United States District Court, S.D. Indiana, Terre Haute Division
ENTRY SCREENING COMPLAINT AND DIRECTING FURTHER
William T. Lawrence, Judge
plaintiff is a prisoner currently incarcerated at Lewisburg
U.S. Penitentiary. Because the plaintiff is a
“prisoner” as defined by 28 U.S.C. §
1915(h), this Court has an obligation under 28 U.S.C. §
1915A(b) to screen his complaint before service on the
defendants. Pursuant to 28 U.S.C. § 1915A(b), the Court
must dismiss the complaint if it is frivolous or malicious,
fails to state a claim for relief, or seeks monetary relief
against a defendant who is immune from such relief. In
determining whether the complaint states a claim, the Court
applies the same standard as when addressing a motion to
dismiss under Federal Rule of Civil Procedure 12(b)(6).
See Lagerstrom v. Kingston, 463 F.3d 621,
624 (7th Cir. 2006). To survive dismissal,
[the] complaint must contain sufficient factual matter,
accepted as true, to state a claim for relief that is
plausible on its face. A claim has facial plausibility when
the plaintiff pleads factual content that allows the court to
draw the reasonable inference that the defendant is liable
for the misconduct alleged.
Ashcroft v. Iqbal, 556 U.S. 662, 678 (2009). Pro se
complaints such as that filed by the plaintiff are construed
liberally and held to a less stringent standard than formal
pleadings drafted by lawyers. Obriecht v. Raemisch,
517 F.3d 489, 491 n.2 (7th Cir. 2008).
complaint alleges that, while plaintiff Mr. Riggleman was
incarcerated at Terre Haute Penitentiary, Matthew Tussey
assaulted him while he was restrained. Mr. Riggleman was
taken to the hospital and treated for several injuries
including a cut above his eye and a broken ankle. These
allegations are sufficient to raise an Eighth Amendment
excessive force claim against Matthew Tussey.
Riggleman seeks an injunction ordering a security camera to
be placed in the area where he was assaulted, his good time
credit to be restored, Matthew Tussey to be disciplined, and
requiring that inmates be given twenty minutes to eat their
meals as the facility policy requires.
Discussion of Claims
these allegations implicate Mr. Riggleman's Eighth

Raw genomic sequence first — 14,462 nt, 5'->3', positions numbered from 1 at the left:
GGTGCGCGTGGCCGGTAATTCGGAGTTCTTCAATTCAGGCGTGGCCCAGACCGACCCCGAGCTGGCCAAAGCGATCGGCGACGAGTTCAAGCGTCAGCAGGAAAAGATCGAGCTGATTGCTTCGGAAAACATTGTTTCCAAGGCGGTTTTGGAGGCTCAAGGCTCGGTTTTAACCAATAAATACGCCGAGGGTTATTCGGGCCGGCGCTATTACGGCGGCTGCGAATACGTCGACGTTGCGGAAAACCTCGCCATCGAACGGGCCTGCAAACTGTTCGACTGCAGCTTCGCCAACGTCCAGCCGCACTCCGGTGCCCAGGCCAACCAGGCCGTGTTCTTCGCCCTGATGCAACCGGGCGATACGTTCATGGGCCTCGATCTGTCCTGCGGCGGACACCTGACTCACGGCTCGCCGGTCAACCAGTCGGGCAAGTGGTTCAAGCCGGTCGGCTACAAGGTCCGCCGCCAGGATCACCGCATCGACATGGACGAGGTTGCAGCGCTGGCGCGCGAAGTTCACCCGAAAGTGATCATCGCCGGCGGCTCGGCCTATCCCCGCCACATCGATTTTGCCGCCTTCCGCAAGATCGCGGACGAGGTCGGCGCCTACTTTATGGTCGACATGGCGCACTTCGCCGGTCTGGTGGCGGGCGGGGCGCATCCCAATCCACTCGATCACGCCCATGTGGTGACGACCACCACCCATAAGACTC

Amendment rights. The Eighth Amendment ban on cruel and
unusual punishment prohibits the unnecessary and wanton
infliction of pain. Whitley v. Albers, 475 U.S. 312,
319 (1986). The use of excessive force can support a viable
claim under the Eighth Amendment. Hudson v.
McMillian, 503 U.S. 1, 6 (1992). To determine whether a
viable excessive force claim is presented here, the
“core judicial inquiry” is whether “force
was applied in a good-faith effort to maintain or restore
discipline, or maliciously and sadistically to cause
harm.” Wilkins v. Gaddy, 130 S.Ct. 1175, 1178
(2010) (citing Hudson, 503 U.S. at 7) (internal
quotation marks omitted). The foregoing allegations reveal
that the force applied was maliciously or sadistically done
to cause harm. Therefore, Mr. Riggleman's excessive force
claim against Matthew Tussey shall proceed.
claims against all unknown John Doe defendants are
dismissed for failure to state a claim upon
which relief can be granted because “it is pointless to
include [an] anonymous defendant [ ] in federal court; this
type of placeholder does not open the door to relation back
under Fed.R.Civ.P. 15, nor can it otherwise help the
plaintiff.” Wudtke v. Davel, 128 F.3d 1057,
1060 (7th Cir. 1997) (internal citations omitted). Bringing
suit against unnamed, or “John Doe, ” defendants
in federal court is generally disfavored by the Seventh
Circuit. If through discovery, Mr. Riggleman is able to learn
the name of the unknown defendants, he may seek leave to add
a claim against them.
the claim against the warden of Terre Haute U.S. Penitentiary
is dismissed for failure to state a claim
upon which relief can be granted because the complaint
contains no factual allegations against the warden, let alone
allegations that he was personally involved in the alleged
assault. “A damages suit under § 1983 requires
that a defendant be personally involved in the alleged
constitutional deprivation.” Matz v. Klotka,
769 F.3d 517, 528 (7th Cir. 2014); see Minix v.
Canarecci, 597 F.3d 824, 833 (7th Cir. 2010)
(“[I]ndividual liability under § 1983 requires
‘personal involvement in the alleged constitutional
deprivation.'”) (citation and quotation marks
the Court notes that some of the injunctive relief requested
in this action is not available. Claims for the restoration
of earned credit time must be brought as a habeas petition,
not as a § 1983 claim. Heck v. Humphrey, 512
U.S. 477 (1994); Gilbert v. Cook, 512 F.3d 899, 900
(7th Cir. 2007).
plaintiff's Eighth Amendment excessive force claim
against Matthew Tussey shall proceed. This claim is the only
plausible claim identified by the Court. If the plaintiff
believes that additional claims were alleged in the
complaint, but not identified by the Court he shall have
through December 7, 2017, in which to
identify those claims.
Duty to ...